Generally, the label does not state any percentage limit on reserves in the contract. Instead, it is common to see that "reasonable" reserves will be held back. If a percentage is stated, it will be lower for established artists and higher for new artists. Additionally, different configurations have different reserves percentages because of the return history for that type of recording. For example, usually more singles and EPs are returned than CDs and cassettes. (Note there are no returns on digital, so reserves should not apply to that configuration.)
An artist needs to be mindful of the reserves percentage because it can substantially reduce the initial royalty payments and it postpones the date that the artist will be paid. An artist can negotiate protections into the contract. First, the artist should have a specific reserves percentage in the contract (25% is common for an album). Second, the artist should limit the amount of time that a label can withhold royalties (i.e., "liquidation period"). Instead of just accepting that reserves will be liquidated within a "reasonable" amount of time, the artist should ask for a specific liquidation period (12 to 24 months is common).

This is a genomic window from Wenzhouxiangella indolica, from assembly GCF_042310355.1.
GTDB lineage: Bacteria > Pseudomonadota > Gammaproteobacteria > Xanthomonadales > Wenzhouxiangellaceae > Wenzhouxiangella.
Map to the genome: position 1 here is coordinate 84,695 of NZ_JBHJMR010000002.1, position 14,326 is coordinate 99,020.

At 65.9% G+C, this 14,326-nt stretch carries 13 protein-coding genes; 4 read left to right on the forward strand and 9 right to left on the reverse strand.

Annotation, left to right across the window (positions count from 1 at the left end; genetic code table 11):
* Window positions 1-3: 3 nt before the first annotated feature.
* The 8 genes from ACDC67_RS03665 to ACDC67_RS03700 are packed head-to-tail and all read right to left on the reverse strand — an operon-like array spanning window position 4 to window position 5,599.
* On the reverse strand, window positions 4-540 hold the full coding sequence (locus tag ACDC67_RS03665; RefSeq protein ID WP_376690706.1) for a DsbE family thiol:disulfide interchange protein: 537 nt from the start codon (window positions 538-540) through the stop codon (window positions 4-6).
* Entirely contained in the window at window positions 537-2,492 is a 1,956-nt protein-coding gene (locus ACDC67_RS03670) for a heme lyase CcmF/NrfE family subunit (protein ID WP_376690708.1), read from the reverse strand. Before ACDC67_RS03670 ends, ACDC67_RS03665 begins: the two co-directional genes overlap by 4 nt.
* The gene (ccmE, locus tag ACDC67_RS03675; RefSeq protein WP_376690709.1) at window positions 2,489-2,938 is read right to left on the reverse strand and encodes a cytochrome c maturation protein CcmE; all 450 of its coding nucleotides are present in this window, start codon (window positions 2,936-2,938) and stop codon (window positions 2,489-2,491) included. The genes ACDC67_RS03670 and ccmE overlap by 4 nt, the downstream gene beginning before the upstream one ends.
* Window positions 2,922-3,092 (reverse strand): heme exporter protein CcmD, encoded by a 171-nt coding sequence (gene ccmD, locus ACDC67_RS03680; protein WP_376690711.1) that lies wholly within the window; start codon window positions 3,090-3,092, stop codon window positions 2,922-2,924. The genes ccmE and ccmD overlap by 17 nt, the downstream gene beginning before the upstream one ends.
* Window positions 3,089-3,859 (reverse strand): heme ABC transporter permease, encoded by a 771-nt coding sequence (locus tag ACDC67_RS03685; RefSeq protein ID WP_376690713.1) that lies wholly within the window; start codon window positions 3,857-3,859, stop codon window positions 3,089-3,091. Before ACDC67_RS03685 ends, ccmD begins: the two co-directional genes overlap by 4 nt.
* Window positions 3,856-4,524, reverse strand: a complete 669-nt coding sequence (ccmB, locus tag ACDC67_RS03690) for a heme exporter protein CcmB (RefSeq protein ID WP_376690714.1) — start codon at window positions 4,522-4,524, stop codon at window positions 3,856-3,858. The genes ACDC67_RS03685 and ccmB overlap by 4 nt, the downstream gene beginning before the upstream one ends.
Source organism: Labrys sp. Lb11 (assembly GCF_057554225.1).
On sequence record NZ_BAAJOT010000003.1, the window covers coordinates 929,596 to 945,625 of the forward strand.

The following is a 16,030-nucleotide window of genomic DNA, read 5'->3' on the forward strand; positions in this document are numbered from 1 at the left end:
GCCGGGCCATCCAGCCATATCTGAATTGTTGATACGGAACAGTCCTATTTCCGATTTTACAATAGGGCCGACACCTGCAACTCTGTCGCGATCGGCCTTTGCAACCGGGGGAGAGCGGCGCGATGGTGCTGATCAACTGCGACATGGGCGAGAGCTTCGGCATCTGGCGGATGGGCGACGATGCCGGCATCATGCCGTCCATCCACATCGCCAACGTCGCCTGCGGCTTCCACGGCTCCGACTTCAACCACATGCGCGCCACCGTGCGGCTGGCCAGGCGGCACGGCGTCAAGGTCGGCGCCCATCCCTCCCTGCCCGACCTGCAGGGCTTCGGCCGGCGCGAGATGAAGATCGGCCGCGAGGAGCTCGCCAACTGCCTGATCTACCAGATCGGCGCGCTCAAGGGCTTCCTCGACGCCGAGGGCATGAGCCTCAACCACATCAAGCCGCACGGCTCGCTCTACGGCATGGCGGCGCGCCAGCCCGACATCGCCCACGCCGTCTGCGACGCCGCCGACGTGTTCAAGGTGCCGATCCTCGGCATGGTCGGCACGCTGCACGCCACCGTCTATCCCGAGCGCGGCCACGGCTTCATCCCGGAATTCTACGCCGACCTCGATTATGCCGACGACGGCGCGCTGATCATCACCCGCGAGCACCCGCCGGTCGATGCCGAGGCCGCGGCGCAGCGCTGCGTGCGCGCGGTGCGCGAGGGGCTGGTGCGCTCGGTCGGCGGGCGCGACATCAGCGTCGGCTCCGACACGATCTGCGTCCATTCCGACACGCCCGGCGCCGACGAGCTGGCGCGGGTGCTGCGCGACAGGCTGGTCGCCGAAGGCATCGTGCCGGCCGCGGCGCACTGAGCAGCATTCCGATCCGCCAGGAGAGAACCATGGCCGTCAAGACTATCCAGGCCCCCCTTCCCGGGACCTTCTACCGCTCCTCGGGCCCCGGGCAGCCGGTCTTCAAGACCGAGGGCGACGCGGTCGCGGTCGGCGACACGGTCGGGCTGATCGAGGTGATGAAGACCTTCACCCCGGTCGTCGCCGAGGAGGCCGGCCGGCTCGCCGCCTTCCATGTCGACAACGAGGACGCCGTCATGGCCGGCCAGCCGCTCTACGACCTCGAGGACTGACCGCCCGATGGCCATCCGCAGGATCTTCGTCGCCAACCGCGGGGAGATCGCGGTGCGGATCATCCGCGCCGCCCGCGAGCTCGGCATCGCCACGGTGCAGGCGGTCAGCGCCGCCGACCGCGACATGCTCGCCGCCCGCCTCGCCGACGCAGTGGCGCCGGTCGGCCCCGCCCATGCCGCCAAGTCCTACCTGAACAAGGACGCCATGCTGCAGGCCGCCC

Ben McLane Esq